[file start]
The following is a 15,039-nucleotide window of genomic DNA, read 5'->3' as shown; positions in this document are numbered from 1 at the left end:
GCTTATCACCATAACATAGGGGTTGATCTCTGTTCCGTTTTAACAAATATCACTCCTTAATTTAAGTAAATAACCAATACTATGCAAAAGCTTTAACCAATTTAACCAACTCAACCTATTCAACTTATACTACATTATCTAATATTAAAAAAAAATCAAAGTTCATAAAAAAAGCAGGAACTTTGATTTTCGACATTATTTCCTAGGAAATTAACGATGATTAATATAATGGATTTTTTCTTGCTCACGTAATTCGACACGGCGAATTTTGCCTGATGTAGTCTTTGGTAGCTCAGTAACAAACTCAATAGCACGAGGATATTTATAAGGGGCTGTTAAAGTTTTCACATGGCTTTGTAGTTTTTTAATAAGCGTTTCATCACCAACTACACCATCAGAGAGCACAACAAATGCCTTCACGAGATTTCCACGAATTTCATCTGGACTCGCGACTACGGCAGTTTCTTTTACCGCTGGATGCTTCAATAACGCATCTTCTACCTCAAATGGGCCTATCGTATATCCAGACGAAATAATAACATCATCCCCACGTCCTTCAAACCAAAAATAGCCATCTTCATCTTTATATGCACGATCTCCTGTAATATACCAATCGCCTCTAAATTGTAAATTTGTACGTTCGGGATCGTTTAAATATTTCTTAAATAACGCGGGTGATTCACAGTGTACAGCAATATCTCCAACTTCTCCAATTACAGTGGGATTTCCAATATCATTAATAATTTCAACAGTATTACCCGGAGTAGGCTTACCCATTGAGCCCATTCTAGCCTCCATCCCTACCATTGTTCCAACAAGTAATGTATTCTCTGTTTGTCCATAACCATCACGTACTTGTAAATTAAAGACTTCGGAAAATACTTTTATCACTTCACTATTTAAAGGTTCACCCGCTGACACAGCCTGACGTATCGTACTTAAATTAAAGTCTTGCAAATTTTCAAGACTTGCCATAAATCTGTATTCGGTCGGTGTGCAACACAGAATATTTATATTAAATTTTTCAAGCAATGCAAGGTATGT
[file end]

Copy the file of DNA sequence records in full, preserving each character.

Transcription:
The following is a 15,039-nucleotide window of genomic DNA, read 5'->3' as shown; positions in this document are numbered from 1 at the left end:
GCTTATCACCATAACATAGGGGTTGATCTCTGTTCCGTTTTAACAAATATCACTCCTTAATTTAAGTAAATAACCAATACTATGCAAAAGCTTTAACCAATTTAACCAACTCAACCTATTCAACTTATACTACATTATCTAATATTAAAAAAAAATCAAAGTTCATAAAAAAAGCAGGAACTTTGATTTTCGACATTATTTCCTAGGAAATTAACGATGATTAATATAATGGATTTTTTCTTGCTCACGTAATTCGACACGGCGAATTTTGCCTGATGTAGTCTTTGGTAGCTCAGTAACAAACTCAATAGCACGAGGATATTTATAAGGGGCTGTTAAAGTTTTCACATGGCTTTGTAGTTTTTTAATAAGCGTTTCATCACCAACTACACCATCAGAGAGCACAACAAATGCCTTCACGAGATTTCCACGAATTTCATCTGGACTCGCGACTACGGCAGTTTCTTTTACCGCTGGATGCTTCAATAACGCATCTTCTACCTCAAATGGGCCTATCGTATATCCAGACGAAATAATAACATCATCCCCACGTCCTTCAAACCAAAAATAGCCATCTTCATCTTTATATGCACGATCTCCTGTAATATACCAATCGCCTCTAAATTGTAAATTTGTACGTTCGGGATCGTTTAAATATTTCTTAAATAACGCGGGTGATTCACAGTGTACAGCAATATCTCCAACTTCTCCAATTACAGTGGGATTTCCAATATCATTAATAATTTCAACAGTATTACCCGGAGTAGGCTTACCCATTGAGCCCATTCTAGCCTCCATCCCTACCATTGTTCCAACAAGTAATGTATTCTCTGTTTGTCCATAACCATCACGTACTTGTAAATTAAAGACTTCGGAAAATACTTTTATCACTTCACTATTTAAAGGTTCACCCGCTGACACAGCCTGACGTATCGTACTTAAATTAAAGTCTTGCAAATTTTCAAGACTTGCCATAAATCTGTATTCGGTCGGTGTGCAACACAGAATATTTATATTAAATTTTTCAAGCAATGCAAGGTATGT